One day, I simply quit. I put in my notice even though I did not have a plan. I didn’t have a lot of self-awareness at the time, I just knew something had to give. Some part of me knew I was heading for a nervous breakdown if I did not make a change.

I wish I could say
that after I quit
being a paralegal,
I had some sort of
epiphany and my
relationship with
work was
healed. But that is
not my story.

My next job was working as a manager for a legal staffing agency. After the honeymoon period wore off, the same dread, the same dislike, the same resentment for work I had felt when I was working as a paralegal came creeping back into my life. And like any pattern that repeats itself, I blamed myself again and I stayed, forcing myself to make it work, for five years.

I do not consider any part of my journey a mistake, nor do I have any regrets. However, there is one action I took during this time that, in hindsight, I wish I had done differently because what I did next had devastating repercussions.
I allowed all the blame that I had heaped upon myself for my damaged relationship with work to turn into shame. Lots of shame. Oh how I beat myself up.

Why couldn’t I make better career decisions? Maybe if I was smarter things would be different. Maybe if I was more successful, I would like work. Why couldn’t I be like everybody else? My coworkers appeared happy. They seemed successful. What was so wrong with me that I couldn’t be like them? Then, there was my brother who was happily building his own successful business. Heck, we came from the same family–why couldn’t I be more like him? And since I wasn’t like him and I wasn’t like my coworkers, it had to mean there was something even more wrong with me than I could imagine. And the shame multiplied.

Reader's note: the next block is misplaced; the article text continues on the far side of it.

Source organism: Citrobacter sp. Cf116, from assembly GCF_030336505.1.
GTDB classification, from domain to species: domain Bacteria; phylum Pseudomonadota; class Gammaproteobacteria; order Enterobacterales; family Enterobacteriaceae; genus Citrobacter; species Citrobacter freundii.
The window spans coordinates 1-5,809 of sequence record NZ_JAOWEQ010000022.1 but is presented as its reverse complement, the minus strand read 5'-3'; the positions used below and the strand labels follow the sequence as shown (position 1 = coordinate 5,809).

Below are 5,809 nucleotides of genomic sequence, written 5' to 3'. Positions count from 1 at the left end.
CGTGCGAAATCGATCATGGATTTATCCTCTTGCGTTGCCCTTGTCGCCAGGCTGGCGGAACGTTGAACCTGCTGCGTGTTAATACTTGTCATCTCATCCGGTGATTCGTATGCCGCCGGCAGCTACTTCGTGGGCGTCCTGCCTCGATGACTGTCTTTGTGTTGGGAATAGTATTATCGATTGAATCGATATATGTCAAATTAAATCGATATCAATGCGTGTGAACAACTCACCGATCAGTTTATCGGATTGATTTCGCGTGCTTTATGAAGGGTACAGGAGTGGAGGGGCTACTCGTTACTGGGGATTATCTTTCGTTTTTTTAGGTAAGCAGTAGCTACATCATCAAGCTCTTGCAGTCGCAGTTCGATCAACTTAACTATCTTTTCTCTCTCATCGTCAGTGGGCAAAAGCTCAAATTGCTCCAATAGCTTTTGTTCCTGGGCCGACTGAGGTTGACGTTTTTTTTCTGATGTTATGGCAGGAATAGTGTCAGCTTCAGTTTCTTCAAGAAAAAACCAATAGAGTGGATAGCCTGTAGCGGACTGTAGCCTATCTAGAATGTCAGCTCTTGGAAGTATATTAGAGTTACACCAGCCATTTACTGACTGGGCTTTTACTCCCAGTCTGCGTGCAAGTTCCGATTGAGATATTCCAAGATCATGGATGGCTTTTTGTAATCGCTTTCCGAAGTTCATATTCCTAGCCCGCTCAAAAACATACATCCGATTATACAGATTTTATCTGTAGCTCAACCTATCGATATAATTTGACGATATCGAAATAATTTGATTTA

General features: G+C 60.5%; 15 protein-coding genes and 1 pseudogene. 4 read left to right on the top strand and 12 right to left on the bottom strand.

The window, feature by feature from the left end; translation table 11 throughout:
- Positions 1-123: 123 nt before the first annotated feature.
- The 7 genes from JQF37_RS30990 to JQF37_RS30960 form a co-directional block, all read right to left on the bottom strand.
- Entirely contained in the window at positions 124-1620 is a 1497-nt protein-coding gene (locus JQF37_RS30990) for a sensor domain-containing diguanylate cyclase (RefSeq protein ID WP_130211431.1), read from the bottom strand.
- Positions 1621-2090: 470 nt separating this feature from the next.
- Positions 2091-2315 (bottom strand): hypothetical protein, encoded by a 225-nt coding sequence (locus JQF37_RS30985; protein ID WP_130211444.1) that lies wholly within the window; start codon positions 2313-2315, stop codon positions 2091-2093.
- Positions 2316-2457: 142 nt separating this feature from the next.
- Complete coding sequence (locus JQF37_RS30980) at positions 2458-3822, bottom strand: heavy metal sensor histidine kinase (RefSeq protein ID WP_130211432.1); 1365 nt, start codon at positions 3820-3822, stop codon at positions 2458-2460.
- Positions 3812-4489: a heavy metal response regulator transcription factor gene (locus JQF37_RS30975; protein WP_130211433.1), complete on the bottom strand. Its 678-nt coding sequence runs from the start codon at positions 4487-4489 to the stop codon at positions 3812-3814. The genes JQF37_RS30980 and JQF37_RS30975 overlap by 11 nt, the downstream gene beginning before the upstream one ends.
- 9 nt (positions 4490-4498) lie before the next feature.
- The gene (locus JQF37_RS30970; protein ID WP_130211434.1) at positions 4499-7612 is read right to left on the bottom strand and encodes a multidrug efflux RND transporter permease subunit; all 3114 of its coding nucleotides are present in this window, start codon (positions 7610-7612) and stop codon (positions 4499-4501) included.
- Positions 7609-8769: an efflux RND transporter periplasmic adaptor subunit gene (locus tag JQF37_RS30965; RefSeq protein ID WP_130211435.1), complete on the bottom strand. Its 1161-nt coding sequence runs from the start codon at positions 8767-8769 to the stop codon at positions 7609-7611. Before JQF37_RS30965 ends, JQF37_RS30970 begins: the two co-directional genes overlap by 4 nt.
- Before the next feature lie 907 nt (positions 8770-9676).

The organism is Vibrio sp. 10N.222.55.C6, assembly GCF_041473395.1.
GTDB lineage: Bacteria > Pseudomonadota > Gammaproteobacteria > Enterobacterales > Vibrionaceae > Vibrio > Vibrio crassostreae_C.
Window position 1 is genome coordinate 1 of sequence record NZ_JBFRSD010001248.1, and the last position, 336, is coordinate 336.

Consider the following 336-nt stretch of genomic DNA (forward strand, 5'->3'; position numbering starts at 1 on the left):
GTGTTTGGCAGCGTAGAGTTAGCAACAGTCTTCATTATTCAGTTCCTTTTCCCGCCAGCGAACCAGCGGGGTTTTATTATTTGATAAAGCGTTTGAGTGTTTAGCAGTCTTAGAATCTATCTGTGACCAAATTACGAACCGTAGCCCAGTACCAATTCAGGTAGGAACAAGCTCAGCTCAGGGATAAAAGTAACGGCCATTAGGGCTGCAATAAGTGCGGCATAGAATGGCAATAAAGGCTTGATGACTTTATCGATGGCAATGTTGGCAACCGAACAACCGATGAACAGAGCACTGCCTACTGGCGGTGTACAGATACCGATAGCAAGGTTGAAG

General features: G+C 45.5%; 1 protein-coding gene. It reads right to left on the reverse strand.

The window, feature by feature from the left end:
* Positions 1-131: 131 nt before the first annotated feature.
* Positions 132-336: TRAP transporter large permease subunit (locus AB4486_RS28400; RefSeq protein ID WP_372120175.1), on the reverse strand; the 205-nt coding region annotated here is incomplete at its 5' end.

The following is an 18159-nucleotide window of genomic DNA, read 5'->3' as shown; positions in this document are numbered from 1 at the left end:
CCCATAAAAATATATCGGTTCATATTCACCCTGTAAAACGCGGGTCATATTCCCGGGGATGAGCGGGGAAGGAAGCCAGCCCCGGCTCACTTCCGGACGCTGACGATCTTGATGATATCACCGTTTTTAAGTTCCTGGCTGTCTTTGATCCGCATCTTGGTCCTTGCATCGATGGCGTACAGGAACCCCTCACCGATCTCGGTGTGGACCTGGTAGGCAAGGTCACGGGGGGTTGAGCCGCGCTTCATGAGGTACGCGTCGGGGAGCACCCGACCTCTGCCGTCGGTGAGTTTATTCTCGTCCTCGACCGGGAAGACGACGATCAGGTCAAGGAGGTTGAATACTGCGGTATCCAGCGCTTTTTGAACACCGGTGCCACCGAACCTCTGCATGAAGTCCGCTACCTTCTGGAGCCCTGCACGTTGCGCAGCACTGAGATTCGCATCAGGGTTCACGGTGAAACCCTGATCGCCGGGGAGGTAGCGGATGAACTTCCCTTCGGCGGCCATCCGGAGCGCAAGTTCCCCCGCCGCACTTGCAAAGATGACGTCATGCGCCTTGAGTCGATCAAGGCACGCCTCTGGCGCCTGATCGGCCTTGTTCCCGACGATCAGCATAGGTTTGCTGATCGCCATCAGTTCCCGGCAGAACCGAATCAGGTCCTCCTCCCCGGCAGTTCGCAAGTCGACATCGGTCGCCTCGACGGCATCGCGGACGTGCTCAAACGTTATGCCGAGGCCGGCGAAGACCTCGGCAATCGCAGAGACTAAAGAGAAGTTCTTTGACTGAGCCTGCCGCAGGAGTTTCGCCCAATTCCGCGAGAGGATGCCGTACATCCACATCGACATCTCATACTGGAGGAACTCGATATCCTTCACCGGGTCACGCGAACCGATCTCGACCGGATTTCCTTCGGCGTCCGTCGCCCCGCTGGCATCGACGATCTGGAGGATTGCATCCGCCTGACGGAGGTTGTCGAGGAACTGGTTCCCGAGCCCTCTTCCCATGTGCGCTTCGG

I never told a soul how I felt, thereby exacerbating the shame. As the years pass, the truth became harder and harder to admit because I so diligently built a happy positive facade. I began to need to believe the façade was real. Years later, when I finally started to tell my story to others, those that knew me “back when” were flabbergasted. They had no idea the struggle I was going through. I hid it so well.

The first glimmer of hope for my relationship with work happened a few years after I left the staffing agency. I was working as a Director of Recruitment for a law firm. I had worked hard for this company (with little satisfaction, and was miserable most days). After about a year and a half I was laid off by this company. This was my first “done” moment. I wasn’t winning at the game of work. I was unhappy, unsatisfied and on top of all of that, I was out of work. I knew I had taken as much as I possibly could. Basically, I had no more suffering in me.